BTW, my players are going to hate you. Steal healing will make their lives a lot harder.


Alright, finally somebody got around to doing an 'alien' vibe connection between the 3 monsters (first thing that sprang to my mind)! But it's all about fey? And undead too? Ugh, how many of those two creature types do I have to see today, people?

False start: 5 yard penalty, repeat 4th down.

Osirion

Pathfinder Adventure Path Charter Subscriber; Pathfinder Companion Subscriber
Clark Peterson wrote:
Matthew Morris wrote:

There is unrest in the forrest

There is trouble with the trees
For the darkblight wants more hosts
And will give them a wasting disease.

Wait a minute. Hold on.

Didn't you read my review? The RUSH quotes go with Christine's entry...

I was gonna say...

However, this is one of the best entries I've read so far in this round. And Seskadrin was one of my favorite villain.

Andoran Star Voter 2014

Awesome. These 3 critters are superior to many of what I've read in published works. Your writing is great, clear, and professional.

Vampiric touch melee attacks and stealing cures!? I'm staying out of the woods.

RPG Superstar Alternate

Great job on these.

Andoran

This one is excellent and definitely has my vote. I only wish my epic Ranger hadn't retired.... um. Wait...

Thanks for these.

Marathon Voter 2013, Dedicated Voter 2014

Certainly one of the better organized and presented set of monsters. Clear what they are, how they work, and what you'd use them for.

As others have said, this is an entry up to publishable standards. I would not be surprised to see this in any monster compendium.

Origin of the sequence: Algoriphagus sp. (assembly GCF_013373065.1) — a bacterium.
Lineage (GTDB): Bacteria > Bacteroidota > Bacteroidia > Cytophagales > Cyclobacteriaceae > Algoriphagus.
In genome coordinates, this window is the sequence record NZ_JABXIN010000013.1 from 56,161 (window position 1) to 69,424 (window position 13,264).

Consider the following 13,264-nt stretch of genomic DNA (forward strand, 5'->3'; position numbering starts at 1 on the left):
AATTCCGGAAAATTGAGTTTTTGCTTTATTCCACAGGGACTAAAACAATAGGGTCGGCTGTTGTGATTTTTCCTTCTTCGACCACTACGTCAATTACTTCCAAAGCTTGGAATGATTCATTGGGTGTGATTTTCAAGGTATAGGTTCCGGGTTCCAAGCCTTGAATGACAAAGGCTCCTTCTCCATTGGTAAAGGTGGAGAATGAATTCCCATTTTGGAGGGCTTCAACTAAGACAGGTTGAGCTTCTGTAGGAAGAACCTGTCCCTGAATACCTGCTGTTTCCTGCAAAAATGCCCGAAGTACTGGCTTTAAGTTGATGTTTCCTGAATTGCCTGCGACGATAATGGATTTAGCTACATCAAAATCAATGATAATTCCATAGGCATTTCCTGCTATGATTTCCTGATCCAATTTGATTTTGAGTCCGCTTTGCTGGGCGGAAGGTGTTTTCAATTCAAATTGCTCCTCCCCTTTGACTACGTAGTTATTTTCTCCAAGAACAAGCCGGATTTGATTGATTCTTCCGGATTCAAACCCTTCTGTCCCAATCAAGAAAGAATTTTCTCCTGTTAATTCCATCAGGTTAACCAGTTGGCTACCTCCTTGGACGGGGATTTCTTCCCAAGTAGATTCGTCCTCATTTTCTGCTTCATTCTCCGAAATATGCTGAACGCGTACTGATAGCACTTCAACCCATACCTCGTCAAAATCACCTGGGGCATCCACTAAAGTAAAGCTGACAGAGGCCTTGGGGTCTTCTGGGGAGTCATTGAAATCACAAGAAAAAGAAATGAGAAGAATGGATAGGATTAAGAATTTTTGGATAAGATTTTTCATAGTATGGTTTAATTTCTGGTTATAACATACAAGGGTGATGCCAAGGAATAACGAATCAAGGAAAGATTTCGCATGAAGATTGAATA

But, on the other hand, that's the problem. I would not be surprised to see these is any monster compendium.

Well done, and I suspect you'll make it to the next round, but I'm looking for something different than most, or so it seems. Gimme something that I haven't seen, give me something that surprises me.

Maybe it's me, but as the contest advances, I'm interpreting "superstar" more strongly, and publishable isn't a high enough standard (no offense to this entry, I'm just saying). I want someone coming at things from another direction, someone with what writers often call "voice". Hopefully we'll be getting that from everyone in the next round or two!

RPG Superstar 2008 Top 32 aka Aotrscommander

After much thought, you get my final vote.

This is what I sort of expected to see with thematically linked-monsters; a practical interdependacy, rather than a more philosophical link. In the end, what convinced me was this, like Boomer's entry, slots neatly into any campaign world.

I was not especially struck with your previous entires - though Seskadrin nearly made my last vote last round, but this I can get behind.

I like the idea of a vine-whip wielding evil anti-dryad...She's just asking for Combat Reflexes, though! I like the status-to-death aspect; she can hop around, whittling away at the PCs ability ro fight while her minions get down to the serious business of mushing the PCs to pulp.

I think, because I'm a right bugger for this sort of thing, the only complaint I have with the theme is that the 'life' span of the minions seems way too short. At average 9 days/arbor Mortis, you're rapidly running out of trees. I have said maybe 9 weeks would be better, without deforesting the world too quickly (which you're likely to find with too many). I've never been enamoured of the whole dryad-linked to tree thing, since I find it very limiting (though at least in this case, the tree can move!) Big problem though, is that eventually, the blighted fey will run out of trees and die out at their current rate of usage.